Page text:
MIT has set up an experiment to understand social interactions online through a game that allows the players to control a real-life person
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Video games over the last two decades have been racing to incorporate as much realism into them as possible as a way of improving their impressiveness. Improved graphics was an obvious area of development, but we eventually started seeing more realistic principles of physics making their way into games, all the way to virtual reality. Now, engineers at MIT have created an online game that will take the real-life experience to the next level, by giving players control over a real person. The game is aptly titled BeeMee.
Launching a crowdsourced online social experiment on Halloween, the game will allow players to choose their own adventure and control the movements of an actor in real-time. The premise of the game is that an evil Artificial Intelligence has been unleashed unto the world and your goal is to defeat it. Players will have to vote on an action and the most popular option will be the one that the actor acts upon. Think of it as a giant peer-pressure exercise, but in a video game. The goal of the experiment is for the MITians to "redefine the way in which we understand social interactions online and in real life; pushing crowdsourcing and collective intelligence to the extreme to see where it breaks down."
Historically, we have seen that when people are put in a position of power over others, the outcome isn’t always a very pleasant one. The infamous Stanford Prison Experiment which saw a group of participants be the prison guards and another be the prisoners, had to be terminated prematurely because of the excessive abuse meted out by the prison guards. This study was grounds for the formation of an Ethics board for all human experimentation in the field of psychology. We have also seen Hollywood take the concept of control and turn it into a film. The movie Gamer starring Gerard Butler was based on the premise that convicts were implanted with a chip that allowed gamers to control them in a first-person shooter game. Society was apparently okay with the gross violation of human rights where it was okay to treat prisoners on death row as part of a video game for global entertainment.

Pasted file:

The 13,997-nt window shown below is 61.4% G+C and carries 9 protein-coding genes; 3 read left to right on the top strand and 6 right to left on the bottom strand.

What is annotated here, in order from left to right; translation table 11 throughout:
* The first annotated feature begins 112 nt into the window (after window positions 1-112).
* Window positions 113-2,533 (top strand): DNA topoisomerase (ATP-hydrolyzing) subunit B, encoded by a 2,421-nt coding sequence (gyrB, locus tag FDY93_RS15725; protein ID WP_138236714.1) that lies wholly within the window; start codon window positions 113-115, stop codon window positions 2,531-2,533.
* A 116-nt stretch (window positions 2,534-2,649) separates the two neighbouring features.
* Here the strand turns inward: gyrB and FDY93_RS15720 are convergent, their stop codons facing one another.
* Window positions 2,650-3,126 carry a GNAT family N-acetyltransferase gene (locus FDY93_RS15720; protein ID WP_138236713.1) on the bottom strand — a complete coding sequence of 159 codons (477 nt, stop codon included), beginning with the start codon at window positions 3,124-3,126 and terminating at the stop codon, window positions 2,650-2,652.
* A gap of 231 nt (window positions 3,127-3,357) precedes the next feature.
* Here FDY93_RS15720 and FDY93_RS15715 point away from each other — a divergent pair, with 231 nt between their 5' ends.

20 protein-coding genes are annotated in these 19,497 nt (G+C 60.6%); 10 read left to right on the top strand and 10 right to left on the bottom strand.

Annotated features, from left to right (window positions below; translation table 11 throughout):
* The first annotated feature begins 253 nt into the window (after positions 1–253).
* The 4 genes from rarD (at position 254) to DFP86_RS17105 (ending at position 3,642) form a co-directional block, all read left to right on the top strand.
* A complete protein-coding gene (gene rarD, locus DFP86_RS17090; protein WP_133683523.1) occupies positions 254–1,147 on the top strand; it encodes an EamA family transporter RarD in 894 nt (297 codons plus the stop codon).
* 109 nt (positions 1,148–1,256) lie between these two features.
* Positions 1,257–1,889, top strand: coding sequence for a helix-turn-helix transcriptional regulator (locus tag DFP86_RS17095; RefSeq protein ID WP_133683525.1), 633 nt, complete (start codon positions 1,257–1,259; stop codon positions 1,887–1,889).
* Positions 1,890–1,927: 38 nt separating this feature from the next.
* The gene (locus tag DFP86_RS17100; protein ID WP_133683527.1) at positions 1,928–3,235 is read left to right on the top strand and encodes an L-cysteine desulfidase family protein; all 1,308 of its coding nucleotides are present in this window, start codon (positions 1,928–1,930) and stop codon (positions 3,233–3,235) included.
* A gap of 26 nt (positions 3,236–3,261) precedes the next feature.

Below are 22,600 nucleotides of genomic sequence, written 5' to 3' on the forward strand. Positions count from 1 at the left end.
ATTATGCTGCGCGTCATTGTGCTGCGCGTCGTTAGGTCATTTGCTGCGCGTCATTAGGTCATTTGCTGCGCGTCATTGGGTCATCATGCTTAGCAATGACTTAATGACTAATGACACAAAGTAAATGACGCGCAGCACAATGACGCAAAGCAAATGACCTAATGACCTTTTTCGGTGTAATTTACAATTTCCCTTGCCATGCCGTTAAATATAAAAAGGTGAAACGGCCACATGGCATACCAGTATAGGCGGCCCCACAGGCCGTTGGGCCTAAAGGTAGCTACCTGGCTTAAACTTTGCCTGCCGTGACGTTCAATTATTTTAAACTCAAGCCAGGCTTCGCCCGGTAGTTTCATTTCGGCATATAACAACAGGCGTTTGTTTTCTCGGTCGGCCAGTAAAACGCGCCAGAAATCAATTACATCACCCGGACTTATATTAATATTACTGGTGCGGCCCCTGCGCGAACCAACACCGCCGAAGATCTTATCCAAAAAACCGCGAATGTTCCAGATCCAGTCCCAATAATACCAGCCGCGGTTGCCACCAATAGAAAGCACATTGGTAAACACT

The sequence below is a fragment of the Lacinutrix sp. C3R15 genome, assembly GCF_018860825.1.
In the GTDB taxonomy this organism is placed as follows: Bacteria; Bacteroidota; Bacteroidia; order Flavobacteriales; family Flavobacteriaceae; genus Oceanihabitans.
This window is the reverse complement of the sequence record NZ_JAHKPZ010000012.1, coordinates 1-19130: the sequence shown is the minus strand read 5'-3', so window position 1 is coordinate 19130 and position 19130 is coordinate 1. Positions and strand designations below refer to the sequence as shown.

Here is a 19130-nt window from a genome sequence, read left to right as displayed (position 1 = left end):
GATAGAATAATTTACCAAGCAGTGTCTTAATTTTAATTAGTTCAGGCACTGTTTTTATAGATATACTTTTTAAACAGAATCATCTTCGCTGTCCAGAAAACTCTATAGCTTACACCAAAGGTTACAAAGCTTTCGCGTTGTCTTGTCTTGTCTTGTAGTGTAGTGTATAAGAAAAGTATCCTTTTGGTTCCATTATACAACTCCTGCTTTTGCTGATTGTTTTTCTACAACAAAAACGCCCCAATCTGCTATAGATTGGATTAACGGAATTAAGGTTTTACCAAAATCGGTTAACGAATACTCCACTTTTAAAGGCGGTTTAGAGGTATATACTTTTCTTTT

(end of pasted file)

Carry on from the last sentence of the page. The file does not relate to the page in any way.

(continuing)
MIT’s experiment, however, is not as bleak as the above two examples. For starters, there is only one actor who will be under control, and even then, he will not be under the control of one player. He will only act upon the most popular choice made by whatever number of players decide to join the game. If you’d like to be a part of the big experiment, or just watch the live stream of the game when it goes live on October 31, just head over to Beemee.online.
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